Online, interactive program featuring STEM professionals taps Water Resources talent
The professionals doing science-based work at the Arizona Department of Water Resources have taken their duties “live.”
Specifically, they have gone “STEM Pro Live!” Two ADWR team members with science backgrounds recently contributed to an innovative, interactive video project dedicated to piquing the interest of young students in the sciences.
Active Management Areas Planning Manager Natalie Mast and Hydrologist IV Brian Conway, who supervises the Geophysics-Surveying Unit, were featured in a recent segment of the STEM Pro Live! program, which selects professionals in science-related fields who share with students details about their jobs, as well as insight into the journey that led them into their respective science-oriented professions.
In addition to a pre-recorded “profile” segment, the “STEM Pro Live!” program included a Q&A segment in which Mast and Conway responded directly to student questions.
The show’s producers estimated that about 900 students, mostly from Maricopa County schools, viewed the segment, which remains posted on the “STEM Pro Live!” website. The program has caught the attention of students from as far away as Hawaii and Michigan.
“This (segment) was a ‘water cycle’ program,” explained Mast. “It showed how we track water and how that data feeds into water management and tells us how end-users use their water.”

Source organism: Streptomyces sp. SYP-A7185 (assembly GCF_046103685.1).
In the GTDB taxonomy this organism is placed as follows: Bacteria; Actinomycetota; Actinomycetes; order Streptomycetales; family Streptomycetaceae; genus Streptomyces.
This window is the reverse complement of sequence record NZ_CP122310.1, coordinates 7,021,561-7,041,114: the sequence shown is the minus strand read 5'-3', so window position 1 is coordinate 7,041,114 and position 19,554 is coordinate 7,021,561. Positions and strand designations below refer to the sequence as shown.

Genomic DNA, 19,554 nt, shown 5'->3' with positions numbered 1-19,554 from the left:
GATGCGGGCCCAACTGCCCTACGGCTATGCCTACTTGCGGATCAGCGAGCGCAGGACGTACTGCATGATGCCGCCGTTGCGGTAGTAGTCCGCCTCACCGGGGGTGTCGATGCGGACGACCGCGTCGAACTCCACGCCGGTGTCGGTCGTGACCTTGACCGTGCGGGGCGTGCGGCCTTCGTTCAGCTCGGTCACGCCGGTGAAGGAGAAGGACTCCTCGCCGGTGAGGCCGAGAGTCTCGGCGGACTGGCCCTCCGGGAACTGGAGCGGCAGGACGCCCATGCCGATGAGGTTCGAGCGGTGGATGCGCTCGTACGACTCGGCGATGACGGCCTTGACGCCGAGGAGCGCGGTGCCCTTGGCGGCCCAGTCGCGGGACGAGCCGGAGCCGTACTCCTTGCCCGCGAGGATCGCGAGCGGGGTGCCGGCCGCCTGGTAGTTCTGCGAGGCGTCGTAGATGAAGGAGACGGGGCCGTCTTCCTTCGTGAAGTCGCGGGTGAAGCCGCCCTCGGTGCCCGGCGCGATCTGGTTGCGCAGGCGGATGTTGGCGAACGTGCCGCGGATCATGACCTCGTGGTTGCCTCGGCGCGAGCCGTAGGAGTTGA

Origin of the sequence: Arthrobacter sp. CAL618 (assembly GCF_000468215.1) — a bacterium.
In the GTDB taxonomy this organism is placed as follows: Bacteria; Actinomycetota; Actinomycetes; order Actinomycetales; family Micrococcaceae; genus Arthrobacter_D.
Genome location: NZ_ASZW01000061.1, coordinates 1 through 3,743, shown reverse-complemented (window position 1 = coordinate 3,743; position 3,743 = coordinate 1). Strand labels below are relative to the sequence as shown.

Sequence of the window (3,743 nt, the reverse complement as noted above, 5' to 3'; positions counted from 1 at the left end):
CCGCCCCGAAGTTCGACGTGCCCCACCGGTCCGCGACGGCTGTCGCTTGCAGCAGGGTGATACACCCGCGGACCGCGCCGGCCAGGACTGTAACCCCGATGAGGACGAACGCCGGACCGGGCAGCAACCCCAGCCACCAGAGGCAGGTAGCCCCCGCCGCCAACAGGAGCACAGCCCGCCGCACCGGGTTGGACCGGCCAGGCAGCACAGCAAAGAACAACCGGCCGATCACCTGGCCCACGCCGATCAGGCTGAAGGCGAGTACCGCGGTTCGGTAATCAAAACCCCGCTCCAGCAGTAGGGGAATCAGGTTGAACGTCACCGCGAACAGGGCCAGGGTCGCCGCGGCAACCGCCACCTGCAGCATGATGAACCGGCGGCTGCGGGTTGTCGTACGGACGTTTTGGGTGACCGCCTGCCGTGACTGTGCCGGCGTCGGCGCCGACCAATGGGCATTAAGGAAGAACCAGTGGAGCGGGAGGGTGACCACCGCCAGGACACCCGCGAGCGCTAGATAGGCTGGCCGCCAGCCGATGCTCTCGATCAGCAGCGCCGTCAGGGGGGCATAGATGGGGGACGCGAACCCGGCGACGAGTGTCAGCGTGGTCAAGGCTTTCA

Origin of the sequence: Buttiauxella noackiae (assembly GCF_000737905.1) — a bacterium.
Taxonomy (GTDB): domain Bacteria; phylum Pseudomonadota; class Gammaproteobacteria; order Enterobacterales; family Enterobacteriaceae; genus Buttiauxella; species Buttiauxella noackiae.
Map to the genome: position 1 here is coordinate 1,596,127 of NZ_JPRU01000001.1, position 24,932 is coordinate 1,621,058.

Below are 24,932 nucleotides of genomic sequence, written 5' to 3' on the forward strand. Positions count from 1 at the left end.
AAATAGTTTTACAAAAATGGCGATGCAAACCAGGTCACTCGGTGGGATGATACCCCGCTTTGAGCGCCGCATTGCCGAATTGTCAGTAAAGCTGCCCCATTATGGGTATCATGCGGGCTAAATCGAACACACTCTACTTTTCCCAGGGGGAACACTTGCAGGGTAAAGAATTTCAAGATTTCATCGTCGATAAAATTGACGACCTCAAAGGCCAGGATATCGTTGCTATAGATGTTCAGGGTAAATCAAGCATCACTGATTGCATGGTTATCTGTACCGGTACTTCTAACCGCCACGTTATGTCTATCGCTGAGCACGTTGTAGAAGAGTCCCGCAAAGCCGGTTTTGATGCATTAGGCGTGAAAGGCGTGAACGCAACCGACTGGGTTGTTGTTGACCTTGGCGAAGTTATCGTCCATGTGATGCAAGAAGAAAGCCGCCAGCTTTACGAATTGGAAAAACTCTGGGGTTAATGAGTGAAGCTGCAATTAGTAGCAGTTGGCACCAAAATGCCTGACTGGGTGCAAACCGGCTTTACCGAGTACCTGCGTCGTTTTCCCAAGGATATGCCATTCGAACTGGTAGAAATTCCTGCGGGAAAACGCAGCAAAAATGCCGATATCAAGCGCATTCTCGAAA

The ADWR segment went over so well, according to the show’s producers, that they are planning another ADWR segment for next spring focusing on drought and conservation.
Now in its fifth season, “STEM Pro Live!” is produced by the Maricopa County Education Service Agency, a division of the Office of the Maricopa County Schools Superintendent.
According to Laurie King of the Maricopa County School Superintendent’s Office, the Superintendent’s office put together the idea for the STEM Pro Live! program after participating in research studying why so few students pursue STEM fields. “STEM” is an abbreviation of Science, Technology, Engineering and Mathematics.
“We found that if students don’t have a STEM “ID” by the time they finish middle school, they’re unlikely to continue,” said King.
“A major part of it is a role model,” she said – meaning, STEM professionals who appear to have the same motivating interests or background as the students themselves.
“The student connects,” said King, adding that the district has seen “quite a bit” of an increasing in students pursuing higher level STEM courses as a result.
The students, she said, are saying that “if you can do this, I can do this too.”
“For me, the STEM Pro Live video project allowed me to remember a lot of the amazing teachers that I had between 4th and 12th grades, as well as the amazing adventures I had, and also challenges,” said Conway.
“I also have had two amazing jobs during and after college: wildland firefighter and hydrologist.
“I hope that the stories that Natalie and I told will inspire kids to want to learn about and enter the STEM fields. I also hope that the stories that Natalie and I told about being outside a lot -- hiking, etc. -- will motivate kids to put down their electronic devices and go outside more.”
(Watch the Arizona Department of Water Resources STEM Pro Live! below)